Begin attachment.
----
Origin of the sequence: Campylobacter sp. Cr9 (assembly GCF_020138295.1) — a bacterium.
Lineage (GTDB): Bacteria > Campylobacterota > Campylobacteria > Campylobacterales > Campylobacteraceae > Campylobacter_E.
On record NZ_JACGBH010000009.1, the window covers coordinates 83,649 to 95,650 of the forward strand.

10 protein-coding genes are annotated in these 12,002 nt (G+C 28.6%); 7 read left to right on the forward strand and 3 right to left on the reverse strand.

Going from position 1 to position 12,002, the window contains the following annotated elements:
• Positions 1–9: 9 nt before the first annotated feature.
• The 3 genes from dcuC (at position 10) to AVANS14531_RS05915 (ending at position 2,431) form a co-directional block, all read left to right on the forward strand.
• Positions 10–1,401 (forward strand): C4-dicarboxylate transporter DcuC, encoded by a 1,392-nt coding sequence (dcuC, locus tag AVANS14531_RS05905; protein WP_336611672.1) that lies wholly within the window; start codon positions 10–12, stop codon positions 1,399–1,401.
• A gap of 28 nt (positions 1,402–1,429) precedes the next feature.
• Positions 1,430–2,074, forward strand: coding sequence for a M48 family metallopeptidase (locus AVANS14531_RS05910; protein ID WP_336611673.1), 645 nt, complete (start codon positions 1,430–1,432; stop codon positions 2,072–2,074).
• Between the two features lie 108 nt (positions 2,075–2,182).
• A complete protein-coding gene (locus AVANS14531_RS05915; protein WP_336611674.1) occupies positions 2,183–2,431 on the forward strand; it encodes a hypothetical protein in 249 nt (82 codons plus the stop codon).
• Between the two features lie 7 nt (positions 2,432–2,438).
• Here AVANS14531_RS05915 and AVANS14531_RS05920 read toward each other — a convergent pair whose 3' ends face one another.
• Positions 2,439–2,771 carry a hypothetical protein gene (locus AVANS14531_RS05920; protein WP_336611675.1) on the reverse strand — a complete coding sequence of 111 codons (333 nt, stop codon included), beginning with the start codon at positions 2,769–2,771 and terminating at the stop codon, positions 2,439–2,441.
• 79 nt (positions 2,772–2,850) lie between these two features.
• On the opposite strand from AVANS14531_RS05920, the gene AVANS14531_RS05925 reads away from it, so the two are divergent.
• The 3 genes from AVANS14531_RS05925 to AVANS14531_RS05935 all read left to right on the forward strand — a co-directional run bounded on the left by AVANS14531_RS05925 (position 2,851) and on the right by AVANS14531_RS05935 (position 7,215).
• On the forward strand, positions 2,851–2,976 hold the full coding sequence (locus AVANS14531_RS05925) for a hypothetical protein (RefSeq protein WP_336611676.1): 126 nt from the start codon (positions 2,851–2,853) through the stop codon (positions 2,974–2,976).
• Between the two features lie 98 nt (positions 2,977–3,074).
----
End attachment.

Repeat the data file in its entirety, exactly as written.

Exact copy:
Origin of the sequence: Campylobacter sp. Cr9 (assembly GCF_020138295.1) — a bacterium.
Lineage (GTDB): Bacteria > Campylobacterota > Campylobacteria > Campylobacterales > Campylobacteraceae > Campylobacter_E.
On record NZ_JACGBH010000009.1, the window covers coordinates 83,649 to 95,650 of the forward strand.

10 protein-coding genes are annotated in these 12,002 nt (G+C 28.6%); 7 read left to right on the forward strand and 3 right to left on the reverse strand.

Going from position 1 to position 12,002, the window contains the following annotated elements:
• Positions 1–9: 9 nt before the first annotated feature.
• The 3 genes from dcuC (at position 10) to AVANS14531_RS05915 (ending at position 2,431) form a co-directional block, all read left to right on the forward strand.
• Positions 10–1,401 (forward strand): C4-dicarboxylate transporter DcuC, encoded by a 1,392-nt coding sequence (dcuC, locus tag AVANS14531_RS05905; protein WP_336611672.1) that lies wholly within the window; start codon positions 10–12, stop codon positions 1,399–1,401.
• A gap of 28 nt (positions 1,402–1,429) precedes the next feature.
• Positions 1,430–2,074, forward strand: coding sequence for a M48 family metallopeptidase (locus AVANS14531_RS05910; protein ID WP_336611673.1), 645 nt, complete (start codon positions 1,430–1,432; stop codon positions 2,072–2,074).
• Between the two features lie 108 nt (positions 2,075–2,182).
• A complete protein-coding gene (locus AVANS14531_RS05915; protein WP_336611674.1) occupies positions 2,183–2,431 on the forward strand; it encodes a hypothetical protein in 249 nt (82 codons plus the stop codon).
• Between the two features lie 7 nt (positions 2,432–2,438).
• Here AVANS14531_RS05915 and AVANS14531_RS05920 read toward each other — a convergent pair whose 3' ends face one another.
• Positions 2,439–2,771 carry a hypothetical protein gene (locus AVANS14531_RS05920; protein WP_336611675.1) on the reverse strand — a complete coding sequence of 111 codons (333 nt, stop codon included), beginning with the start codon at positions 2,769–2,771 and terminating at the stop codon, positions 2,439–2,441.
• 79 nt (positions 2,772–2,850) lie between these two features.
• On the opposite strand from AVANS14531_RS05920, the gene AVANS14531_RS05925 reads away from it, so the two are divergent.
• The 3 genes from AVANS14531_RS05925 to AVANS14531_RS05935 all read left to right on the forward strand — a co-directional run bounded on the left by AVANS14531_RS05925 (position 2,851) and on the right by AVANS14531_RS05935 (position 7,215).
• On the forward strand, positions 2,851–2,976 hold the full coding sequence (locus AVANS14531_RS05925) for a hypothetical protein (RefSeq protein WP_336611676.1): 126 nt from the start codon (positions 2,851–2,853) through the stop codon (positions 2,974–2,976).
• Between the two features lie 98 nt (positions 2,977–3,074).